I had a lesson this morning - Dawn was my instructor. She worked with me on my position, and helped a lot to clarify what I was doing. She's a very good teacher, and is patient and persistent - I could almost hear her saying to herself: "must reward the try . . . must reward the try . . ."
We did a lot of forward trot work, and lots of circles and changes of direction - we were working on my position during turns. Here's a bit of our dialogue as we trotted along . . .
Dawn: "be sure to keep your chin up - eyes on the top of the arena wall."
Me: "yes, ma'am."
Dawn: "and don't look down and to the inside around the turns - look how it unbalances me - look up and around."
Me: "is that better now?"
Dawn: "that's better - look how nicely I can carry myself from behind when you stay out of my way."
Dawn: "now let's work on our turns - let's start with turns to the left since that's your easiest direction."
Me: "sounds like a plan."
Dawn: "that's pretty good - you're keeping your eyes up, elbows close to your body, and slightly pulling back your left shoulder and opening your left hip - see how that lets me step under with my left hind and stay balanced around the turn."
Me: "that feels pretty good to me."
Dawn: "now let's do some right turns - you'll have to concentrate and try a bit harder since this direction is more difficult for you."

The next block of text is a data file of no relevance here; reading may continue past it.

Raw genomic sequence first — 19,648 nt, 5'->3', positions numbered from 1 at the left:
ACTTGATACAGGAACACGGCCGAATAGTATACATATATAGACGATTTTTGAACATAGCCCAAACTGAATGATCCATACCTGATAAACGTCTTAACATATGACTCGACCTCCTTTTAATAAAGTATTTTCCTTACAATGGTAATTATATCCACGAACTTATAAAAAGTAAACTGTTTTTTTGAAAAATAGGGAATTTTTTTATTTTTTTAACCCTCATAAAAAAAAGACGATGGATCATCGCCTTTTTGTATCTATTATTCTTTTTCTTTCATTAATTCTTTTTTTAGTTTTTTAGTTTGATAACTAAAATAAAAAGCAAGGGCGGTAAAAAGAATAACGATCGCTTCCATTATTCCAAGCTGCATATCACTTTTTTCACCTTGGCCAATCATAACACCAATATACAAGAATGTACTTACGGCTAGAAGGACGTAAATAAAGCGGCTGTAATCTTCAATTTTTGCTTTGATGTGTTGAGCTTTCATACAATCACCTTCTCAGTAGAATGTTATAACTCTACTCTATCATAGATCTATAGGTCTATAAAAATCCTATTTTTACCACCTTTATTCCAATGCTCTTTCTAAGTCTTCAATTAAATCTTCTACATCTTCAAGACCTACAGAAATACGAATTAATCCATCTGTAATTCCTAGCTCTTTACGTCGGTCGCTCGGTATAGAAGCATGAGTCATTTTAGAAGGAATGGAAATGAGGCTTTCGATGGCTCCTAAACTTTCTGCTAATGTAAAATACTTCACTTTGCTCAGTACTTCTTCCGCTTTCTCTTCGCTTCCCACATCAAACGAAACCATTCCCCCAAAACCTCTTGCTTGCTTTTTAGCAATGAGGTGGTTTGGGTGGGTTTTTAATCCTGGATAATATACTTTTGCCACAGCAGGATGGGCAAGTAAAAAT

Me: "maybe you can help me solve the problem."
Dawn: "I think I can do that - just listen to me."
Me: "I'm listening."
Dawn: "OK, here's the difference when we turn right. If you drop your right shoulder, instead of pulling it back slightly, it brings your hand too low and elbow out from your body. And if you drop your right hip instead of opening it slightly, that means that you overweight your inside stirrup and even sit a bit harder to the right. All of this means that I have a really hard time bending right since I have to compensate for you by falling to the inside, both in terms of losing my bend and sometimes even coming off the track to the inside. See how important these little things are?"
Me: "I can see the difference in what I'm doing, and how it's changing how you move."
Dawn: "Now concentrate, and see if you can pull your right shoulder back slightly, and open rather than dropping your right hip."
Me: "this is really hard - it feels unnatural since I've done it the other way for so long - but I think I can do it."
Dawn: "and look! now I can bend right perfectly and stay balanced and step under nicely with my right hind."
Me: "wow, that's an amazing difference! Keep reminding me - this is new to me and sometimes I'll slip up and revert to my old ways. But I'm tired - can we track left for a while since that is easier?"
Dawn: "sure, we'll go back to tracking right when you've had a break."
Pretty cool, isn't it - this is just how Dawn and I communicate - I'm very lucky to have her and hope she'll continue to offer me her insights and teaching.